Byas is put in a bind

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DOUBTLESS Northamptonshire will eventually devise some way this summer of failing to win the County Championship. Their teams have been doing so with supreme conviction for 90 years, and the winds of change which are purportedly about to sweep through the first-class game may not be up to blowing away that kind of history. If there is a title to be won, Northamptonshire can be relied on to lose it.

It will, however, take a resilient lot to beat them, a bill Yorkshire could fit. In a fascinating, well-poised match at Abbeydale Park, Northamptonshire, thanks to the diligent obstinancy of their tail, established a solid first- innings lead. This was somewhat eroded by an assiduous Yorkshire third- wicket partnership, the ending of which at once shifted the balance.

Northamptonshire are clearly intent on looking like a close-knit team. When they took the field in the early afternoon they went into a huddle, arms around each other, ready for the fray. It was a scene that made the average buddy-buddy movie look short on male bonding. The side is probably greater than the sum of its parts, and there are some pretty fair parts.

Rob Bailey duly completed a faultless century that spanned six hours at the start of the day, his first of the season. Some pyrotechnics from Allan Lamb, batting late in the order after suffering from a sore neck on the previous day, threatened briefly to put the match beyond Yorkshire as he unleashed an explosive and majestic array of strokes.

Yorkshire have their own championship aspirations this season, not least because their fielding has been consistent going on inspired.

The acting captain, David Byas, took a magnificent catch, low at second slip, to end Lamb's foray. This followed a barely less commendable effort by Michael Bevan when Mark Robinson was achieving some notable swing.

The runs accumulated by a judicious and impressive Northamptonshire tail were probably invaluable. They were disinclined to try anything too aggressive but they did little that was ill-judged.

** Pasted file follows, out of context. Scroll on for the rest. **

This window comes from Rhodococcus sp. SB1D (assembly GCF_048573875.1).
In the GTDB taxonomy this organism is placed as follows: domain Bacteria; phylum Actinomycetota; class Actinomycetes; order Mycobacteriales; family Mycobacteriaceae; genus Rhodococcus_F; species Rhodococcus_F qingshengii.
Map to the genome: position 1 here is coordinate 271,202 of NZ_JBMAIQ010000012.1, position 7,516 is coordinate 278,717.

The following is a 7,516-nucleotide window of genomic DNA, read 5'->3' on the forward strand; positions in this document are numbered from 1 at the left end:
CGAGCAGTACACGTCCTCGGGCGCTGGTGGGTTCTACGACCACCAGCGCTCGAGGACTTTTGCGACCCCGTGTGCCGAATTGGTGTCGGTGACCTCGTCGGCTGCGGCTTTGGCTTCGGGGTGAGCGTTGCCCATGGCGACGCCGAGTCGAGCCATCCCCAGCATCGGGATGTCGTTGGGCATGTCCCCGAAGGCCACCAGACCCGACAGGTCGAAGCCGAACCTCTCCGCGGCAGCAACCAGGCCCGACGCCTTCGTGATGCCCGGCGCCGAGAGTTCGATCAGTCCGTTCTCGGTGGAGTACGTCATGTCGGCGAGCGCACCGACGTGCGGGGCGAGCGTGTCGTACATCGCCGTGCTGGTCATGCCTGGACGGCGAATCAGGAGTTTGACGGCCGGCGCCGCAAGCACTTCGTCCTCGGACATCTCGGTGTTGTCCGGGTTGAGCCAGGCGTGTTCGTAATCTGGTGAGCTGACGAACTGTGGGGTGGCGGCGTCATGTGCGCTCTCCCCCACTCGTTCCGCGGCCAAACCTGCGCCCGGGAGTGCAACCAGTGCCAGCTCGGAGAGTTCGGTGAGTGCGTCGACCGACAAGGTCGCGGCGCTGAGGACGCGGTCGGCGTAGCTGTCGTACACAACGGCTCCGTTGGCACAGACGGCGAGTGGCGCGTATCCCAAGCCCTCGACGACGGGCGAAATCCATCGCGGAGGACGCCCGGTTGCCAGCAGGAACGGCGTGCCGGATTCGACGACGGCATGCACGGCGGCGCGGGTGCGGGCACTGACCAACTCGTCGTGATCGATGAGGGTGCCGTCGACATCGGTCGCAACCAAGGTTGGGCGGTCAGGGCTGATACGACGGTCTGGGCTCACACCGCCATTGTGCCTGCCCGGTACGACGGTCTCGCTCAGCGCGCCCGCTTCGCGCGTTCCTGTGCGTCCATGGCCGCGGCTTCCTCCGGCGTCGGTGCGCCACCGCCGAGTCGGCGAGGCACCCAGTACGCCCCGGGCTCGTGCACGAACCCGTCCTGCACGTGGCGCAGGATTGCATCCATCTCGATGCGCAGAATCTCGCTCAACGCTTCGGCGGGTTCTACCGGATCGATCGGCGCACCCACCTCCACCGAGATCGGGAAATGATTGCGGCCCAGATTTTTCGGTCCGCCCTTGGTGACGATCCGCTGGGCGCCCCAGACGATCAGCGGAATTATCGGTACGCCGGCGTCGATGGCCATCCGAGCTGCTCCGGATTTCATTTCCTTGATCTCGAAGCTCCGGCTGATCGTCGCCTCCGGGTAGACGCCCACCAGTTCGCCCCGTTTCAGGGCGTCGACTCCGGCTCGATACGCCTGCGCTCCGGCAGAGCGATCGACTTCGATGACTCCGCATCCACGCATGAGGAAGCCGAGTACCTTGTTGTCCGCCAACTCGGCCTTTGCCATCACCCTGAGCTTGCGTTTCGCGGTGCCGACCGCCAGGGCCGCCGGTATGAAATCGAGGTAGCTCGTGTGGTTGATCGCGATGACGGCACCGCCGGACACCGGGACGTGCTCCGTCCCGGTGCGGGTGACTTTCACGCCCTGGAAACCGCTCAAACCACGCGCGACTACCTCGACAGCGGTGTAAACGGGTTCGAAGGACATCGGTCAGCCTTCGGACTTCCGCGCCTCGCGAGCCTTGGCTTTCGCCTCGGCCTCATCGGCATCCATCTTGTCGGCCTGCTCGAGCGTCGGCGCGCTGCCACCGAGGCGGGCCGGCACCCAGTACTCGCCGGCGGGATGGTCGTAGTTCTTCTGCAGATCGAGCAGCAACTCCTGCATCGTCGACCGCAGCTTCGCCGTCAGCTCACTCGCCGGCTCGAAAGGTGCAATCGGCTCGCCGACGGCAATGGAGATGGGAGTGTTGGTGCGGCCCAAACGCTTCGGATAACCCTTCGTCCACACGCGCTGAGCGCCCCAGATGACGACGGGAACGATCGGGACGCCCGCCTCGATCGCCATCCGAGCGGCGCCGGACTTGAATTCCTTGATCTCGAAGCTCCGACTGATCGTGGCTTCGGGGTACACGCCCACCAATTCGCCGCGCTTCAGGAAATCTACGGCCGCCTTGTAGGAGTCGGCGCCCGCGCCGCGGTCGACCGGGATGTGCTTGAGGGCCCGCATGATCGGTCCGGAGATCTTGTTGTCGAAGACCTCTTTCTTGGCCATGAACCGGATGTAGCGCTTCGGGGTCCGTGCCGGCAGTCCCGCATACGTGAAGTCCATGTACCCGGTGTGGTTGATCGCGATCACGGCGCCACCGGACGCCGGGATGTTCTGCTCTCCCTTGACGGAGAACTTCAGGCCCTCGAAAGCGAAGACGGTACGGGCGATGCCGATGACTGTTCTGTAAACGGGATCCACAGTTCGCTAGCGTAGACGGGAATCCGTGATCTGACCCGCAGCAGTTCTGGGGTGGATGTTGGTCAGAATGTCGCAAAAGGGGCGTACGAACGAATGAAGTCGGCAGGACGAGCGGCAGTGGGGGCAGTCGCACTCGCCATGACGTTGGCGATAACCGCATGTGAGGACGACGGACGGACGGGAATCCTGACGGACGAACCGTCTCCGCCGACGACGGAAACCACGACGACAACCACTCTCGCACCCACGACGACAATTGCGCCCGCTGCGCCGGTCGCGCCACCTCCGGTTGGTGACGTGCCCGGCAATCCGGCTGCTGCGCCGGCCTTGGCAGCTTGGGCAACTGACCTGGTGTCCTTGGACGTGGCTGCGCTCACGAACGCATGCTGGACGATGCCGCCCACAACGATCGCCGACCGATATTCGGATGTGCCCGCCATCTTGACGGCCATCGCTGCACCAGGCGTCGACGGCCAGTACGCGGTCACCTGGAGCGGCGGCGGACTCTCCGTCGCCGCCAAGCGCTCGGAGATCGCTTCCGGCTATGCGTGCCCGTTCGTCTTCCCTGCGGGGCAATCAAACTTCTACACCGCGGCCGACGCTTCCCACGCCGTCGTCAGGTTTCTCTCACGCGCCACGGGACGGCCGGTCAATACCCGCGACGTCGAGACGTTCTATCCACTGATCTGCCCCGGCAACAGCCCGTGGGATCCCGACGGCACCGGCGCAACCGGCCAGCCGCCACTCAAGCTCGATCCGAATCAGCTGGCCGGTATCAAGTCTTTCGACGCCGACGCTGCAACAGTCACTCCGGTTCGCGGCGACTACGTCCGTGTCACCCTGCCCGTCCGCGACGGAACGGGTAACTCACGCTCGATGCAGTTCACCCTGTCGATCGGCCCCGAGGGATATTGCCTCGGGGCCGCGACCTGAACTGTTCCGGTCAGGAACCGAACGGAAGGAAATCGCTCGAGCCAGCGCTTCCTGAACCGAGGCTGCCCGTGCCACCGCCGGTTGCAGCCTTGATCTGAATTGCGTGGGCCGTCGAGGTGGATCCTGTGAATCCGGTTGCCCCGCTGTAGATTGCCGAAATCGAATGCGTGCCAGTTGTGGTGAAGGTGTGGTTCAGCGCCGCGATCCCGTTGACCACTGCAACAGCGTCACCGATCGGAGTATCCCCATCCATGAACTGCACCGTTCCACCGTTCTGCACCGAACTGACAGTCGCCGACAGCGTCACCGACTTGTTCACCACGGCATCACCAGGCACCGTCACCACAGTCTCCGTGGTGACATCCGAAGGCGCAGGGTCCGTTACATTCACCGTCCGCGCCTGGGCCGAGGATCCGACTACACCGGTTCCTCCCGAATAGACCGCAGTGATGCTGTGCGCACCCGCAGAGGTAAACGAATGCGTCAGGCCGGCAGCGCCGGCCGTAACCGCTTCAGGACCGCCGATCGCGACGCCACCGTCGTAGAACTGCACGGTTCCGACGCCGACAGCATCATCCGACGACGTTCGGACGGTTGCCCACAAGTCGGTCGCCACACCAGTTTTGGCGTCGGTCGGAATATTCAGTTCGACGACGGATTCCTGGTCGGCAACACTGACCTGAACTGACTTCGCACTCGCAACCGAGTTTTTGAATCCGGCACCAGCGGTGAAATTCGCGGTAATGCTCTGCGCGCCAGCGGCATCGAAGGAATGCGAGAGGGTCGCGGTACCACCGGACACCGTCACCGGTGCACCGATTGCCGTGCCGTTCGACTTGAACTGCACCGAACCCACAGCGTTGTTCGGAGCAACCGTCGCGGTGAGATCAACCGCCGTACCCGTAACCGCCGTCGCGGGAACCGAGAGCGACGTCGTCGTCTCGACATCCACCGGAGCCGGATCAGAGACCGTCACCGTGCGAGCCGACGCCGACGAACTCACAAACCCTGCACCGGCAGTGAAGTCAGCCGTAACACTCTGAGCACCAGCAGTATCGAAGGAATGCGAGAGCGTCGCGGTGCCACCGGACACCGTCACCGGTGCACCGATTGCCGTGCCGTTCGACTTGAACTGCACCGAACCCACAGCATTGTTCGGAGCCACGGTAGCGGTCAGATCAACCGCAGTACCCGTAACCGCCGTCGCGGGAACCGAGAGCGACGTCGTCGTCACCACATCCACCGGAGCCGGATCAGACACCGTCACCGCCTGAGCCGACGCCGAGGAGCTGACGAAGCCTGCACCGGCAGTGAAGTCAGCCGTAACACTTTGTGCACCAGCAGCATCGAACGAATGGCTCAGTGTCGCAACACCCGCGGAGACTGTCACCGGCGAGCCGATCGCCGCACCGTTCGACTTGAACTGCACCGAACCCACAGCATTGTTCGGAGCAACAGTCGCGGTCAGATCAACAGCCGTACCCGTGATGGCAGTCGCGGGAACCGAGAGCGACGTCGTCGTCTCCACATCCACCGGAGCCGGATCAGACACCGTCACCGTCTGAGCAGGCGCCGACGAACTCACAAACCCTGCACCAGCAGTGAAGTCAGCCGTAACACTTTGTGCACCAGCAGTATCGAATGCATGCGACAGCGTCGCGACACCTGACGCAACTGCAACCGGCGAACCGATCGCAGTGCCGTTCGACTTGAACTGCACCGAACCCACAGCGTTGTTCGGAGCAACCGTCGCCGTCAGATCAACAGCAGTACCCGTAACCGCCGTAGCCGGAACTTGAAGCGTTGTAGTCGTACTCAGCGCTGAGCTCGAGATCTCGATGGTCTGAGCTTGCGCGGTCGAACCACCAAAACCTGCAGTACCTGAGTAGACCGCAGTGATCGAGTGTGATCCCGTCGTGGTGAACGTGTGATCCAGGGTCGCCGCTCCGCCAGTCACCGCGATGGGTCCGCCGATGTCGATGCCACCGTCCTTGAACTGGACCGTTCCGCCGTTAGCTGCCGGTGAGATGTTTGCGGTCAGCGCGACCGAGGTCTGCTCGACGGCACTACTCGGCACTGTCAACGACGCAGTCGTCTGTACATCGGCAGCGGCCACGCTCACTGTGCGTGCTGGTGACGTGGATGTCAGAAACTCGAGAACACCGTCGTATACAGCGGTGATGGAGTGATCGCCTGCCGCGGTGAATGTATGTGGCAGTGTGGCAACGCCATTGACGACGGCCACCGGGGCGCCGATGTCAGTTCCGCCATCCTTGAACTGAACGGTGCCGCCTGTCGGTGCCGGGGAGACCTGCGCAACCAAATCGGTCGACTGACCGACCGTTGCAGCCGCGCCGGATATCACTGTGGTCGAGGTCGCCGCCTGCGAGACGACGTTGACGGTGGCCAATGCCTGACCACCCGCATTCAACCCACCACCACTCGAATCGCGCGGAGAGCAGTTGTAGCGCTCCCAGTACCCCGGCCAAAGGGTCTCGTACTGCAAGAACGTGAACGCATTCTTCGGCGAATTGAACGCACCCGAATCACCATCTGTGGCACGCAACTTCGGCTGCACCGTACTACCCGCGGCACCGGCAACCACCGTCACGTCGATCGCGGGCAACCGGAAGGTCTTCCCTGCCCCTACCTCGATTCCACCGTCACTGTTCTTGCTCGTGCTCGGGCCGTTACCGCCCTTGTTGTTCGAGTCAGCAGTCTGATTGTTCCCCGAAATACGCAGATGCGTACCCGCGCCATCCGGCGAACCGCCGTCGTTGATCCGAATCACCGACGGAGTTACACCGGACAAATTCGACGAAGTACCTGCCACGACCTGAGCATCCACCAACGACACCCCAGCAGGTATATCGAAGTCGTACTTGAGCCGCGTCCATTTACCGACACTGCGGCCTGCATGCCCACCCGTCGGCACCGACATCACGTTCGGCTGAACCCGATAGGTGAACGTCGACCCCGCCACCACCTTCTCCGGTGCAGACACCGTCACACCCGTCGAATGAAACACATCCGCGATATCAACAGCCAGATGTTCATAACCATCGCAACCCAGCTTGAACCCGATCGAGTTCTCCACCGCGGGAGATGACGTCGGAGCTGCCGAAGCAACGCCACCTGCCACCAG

Anil Kumble, their Indian left-arm spinner, who may have to take 100 wickets for Northamptonshire to go all the way in the Championship, was obviously hired for his bowling. But this was an important innings by a tail-ender, and the strength and certainty of his follow-through suggests that he may hold up other sides.

If the lead was not large enough, by some distance, to put Yorkshire out of the match, it surely made Northamptonshire marginal favourites. The odds shortened when they removed both openers, Michael Vaughan and Anthony McGrath, whose combined age is 39. Vaughan, at 20, is doubtless giving the junior man the benefit of his experience.

Michael Bevan and Byas restored Yorkshire's fortunes and some of Bevan's pulling was viciously effective. He got out, however, when he should not have done and provoked a tumble of wickets late in the day which left Yorkshire precariously placed. After so much hard work it was carelessness of the first order, to say the least, and who knows, Northamptonshire may yet not come up with a way of avoiding the top of the table by September.

The key to it may lie in the bowling of Kumble, who, it is hoped, will bowl over after over this summer. He was not brought on until the 29th over of the innings, which seemed an unconscionably long time. It seemed sillier still when, as the day ebbed away, he took three for two in the space of five balls.

It was devastating stuff but the Indian leg-breaker may like to have a proper wicketkeeper to read his wiles rather than the young part-timer Robert Warren, who was looking slightly out of his depth.